She looked up suddenly, startled. "It is nothing, Comte, nothing." Her laugh was forced. "I have had some disturbing dreams of late."

"That is not unusual when one is recovering from an ill ness. Would you like me to give you a potion that would make your sleep easier?"

"You?" she said quickly, guiltily. "No, no, I did not mean that. It was simply that I thought perhaps we should be getting on to supper. I heard the lackey announce it some time ago, and I think now that I am hungry."

Saint-Germain smiled urbanely. He knew that she was not truly interested in supper, and that her appetite was dulled by her weakness, but he offered her his arm, and she laid her hand upon it.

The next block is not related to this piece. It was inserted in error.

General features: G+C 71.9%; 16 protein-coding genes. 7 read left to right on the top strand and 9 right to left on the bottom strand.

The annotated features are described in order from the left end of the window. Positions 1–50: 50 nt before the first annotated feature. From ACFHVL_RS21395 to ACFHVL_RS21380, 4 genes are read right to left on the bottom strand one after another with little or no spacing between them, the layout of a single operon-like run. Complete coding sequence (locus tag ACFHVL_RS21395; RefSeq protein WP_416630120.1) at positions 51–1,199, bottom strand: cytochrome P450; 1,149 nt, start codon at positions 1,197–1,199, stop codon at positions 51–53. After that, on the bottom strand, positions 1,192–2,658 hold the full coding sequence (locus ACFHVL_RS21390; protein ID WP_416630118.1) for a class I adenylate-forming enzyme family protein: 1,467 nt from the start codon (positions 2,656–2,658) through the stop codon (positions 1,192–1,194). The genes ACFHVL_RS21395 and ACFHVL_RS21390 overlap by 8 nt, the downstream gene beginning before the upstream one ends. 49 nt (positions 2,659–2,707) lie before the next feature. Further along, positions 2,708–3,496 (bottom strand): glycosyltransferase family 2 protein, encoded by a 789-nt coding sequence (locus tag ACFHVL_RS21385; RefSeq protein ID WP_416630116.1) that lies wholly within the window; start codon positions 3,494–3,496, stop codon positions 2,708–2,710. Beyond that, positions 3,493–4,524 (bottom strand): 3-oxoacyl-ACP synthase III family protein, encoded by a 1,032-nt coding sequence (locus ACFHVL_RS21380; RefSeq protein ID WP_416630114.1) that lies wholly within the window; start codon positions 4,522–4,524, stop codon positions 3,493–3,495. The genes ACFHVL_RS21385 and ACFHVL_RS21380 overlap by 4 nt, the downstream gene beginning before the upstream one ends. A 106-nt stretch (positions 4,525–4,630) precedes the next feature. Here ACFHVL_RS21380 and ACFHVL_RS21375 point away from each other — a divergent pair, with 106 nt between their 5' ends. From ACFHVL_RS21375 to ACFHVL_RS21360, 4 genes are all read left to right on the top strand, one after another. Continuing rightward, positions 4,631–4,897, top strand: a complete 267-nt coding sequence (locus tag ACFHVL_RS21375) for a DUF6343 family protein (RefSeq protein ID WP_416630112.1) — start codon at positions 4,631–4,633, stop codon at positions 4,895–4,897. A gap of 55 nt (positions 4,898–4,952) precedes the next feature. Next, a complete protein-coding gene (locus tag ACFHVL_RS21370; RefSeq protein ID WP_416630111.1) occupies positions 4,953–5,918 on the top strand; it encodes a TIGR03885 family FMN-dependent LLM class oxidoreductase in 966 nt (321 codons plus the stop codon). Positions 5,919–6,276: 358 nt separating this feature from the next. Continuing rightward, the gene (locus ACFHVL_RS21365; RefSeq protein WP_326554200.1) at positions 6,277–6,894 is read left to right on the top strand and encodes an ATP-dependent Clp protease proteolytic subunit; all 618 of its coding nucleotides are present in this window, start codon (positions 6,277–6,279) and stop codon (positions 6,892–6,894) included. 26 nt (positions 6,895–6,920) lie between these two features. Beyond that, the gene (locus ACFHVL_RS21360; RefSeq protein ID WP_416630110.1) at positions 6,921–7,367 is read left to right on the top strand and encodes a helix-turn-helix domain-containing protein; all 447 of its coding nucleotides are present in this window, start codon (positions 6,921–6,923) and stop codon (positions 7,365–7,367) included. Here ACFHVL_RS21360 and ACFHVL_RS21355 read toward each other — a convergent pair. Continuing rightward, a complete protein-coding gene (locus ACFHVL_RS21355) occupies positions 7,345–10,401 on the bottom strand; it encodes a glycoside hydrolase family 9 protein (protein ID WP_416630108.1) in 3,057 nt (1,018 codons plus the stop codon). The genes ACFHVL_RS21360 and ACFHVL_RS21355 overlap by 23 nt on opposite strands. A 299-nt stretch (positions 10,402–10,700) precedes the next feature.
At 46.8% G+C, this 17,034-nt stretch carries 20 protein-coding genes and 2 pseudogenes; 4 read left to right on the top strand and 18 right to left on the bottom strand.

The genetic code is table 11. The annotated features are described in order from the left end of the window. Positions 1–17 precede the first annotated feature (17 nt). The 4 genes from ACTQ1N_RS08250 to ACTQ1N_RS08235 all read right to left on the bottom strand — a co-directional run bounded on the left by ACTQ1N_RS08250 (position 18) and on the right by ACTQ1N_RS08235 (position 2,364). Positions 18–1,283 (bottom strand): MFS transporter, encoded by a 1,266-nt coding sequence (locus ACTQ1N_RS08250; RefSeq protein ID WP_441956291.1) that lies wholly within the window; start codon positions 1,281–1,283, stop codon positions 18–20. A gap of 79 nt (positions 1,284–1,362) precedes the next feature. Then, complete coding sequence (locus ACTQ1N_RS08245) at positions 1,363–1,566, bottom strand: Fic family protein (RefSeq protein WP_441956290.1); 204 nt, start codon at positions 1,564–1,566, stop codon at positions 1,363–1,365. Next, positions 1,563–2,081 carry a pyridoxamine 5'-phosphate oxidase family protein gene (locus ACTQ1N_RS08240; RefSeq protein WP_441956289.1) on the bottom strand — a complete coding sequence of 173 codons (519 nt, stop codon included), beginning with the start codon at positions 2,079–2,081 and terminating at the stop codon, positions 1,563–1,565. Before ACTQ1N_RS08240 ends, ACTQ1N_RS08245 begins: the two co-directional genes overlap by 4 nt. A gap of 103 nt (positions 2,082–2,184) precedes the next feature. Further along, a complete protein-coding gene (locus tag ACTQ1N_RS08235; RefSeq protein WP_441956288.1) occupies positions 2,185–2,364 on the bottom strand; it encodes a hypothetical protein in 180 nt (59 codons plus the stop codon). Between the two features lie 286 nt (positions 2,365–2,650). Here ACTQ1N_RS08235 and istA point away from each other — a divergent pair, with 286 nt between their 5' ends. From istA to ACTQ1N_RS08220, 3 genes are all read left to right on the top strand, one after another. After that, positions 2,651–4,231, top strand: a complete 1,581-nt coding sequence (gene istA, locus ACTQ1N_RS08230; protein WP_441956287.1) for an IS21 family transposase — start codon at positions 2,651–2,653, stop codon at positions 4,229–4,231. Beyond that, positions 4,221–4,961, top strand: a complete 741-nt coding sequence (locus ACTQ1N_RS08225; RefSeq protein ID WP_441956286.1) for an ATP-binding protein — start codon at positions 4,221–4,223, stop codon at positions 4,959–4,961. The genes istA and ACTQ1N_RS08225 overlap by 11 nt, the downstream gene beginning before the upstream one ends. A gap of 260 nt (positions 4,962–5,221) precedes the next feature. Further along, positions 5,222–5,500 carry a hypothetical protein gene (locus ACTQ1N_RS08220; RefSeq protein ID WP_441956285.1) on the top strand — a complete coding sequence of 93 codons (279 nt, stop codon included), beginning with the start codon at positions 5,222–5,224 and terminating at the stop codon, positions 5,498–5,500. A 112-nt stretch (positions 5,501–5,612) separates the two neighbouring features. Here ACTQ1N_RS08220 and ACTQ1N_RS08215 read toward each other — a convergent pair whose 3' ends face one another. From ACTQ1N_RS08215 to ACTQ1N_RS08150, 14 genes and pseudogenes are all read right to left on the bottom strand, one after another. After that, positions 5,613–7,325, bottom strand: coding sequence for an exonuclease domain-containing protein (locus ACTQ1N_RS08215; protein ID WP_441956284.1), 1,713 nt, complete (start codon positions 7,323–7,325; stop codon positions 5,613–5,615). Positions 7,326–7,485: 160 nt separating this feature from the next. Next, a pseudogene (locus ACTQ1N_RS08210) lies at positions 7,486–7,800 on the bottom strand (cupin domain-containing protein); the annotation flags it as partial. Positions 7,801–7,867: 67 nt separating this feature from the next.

The Hôtel de Ville was enjoying one of its busiest nights. In the grand ballroom, twenty musicians played for many dancers, moving on the inlaid floor like a sea of flowers, so many and varied were the colors of silks, brocades, satins, velvets, and laces they wore. There were card rooms, too, where even the banned hoca was played for dizzyingly high stakes. Here there was little noise, and the expression on the aristocratic faces was grim when there was any expression at all. Other games of chance were being played in rooms apart from the card room, and there the conversation was almost as glittering as the gold louis stacked on the tables in front of the elegant gamesters.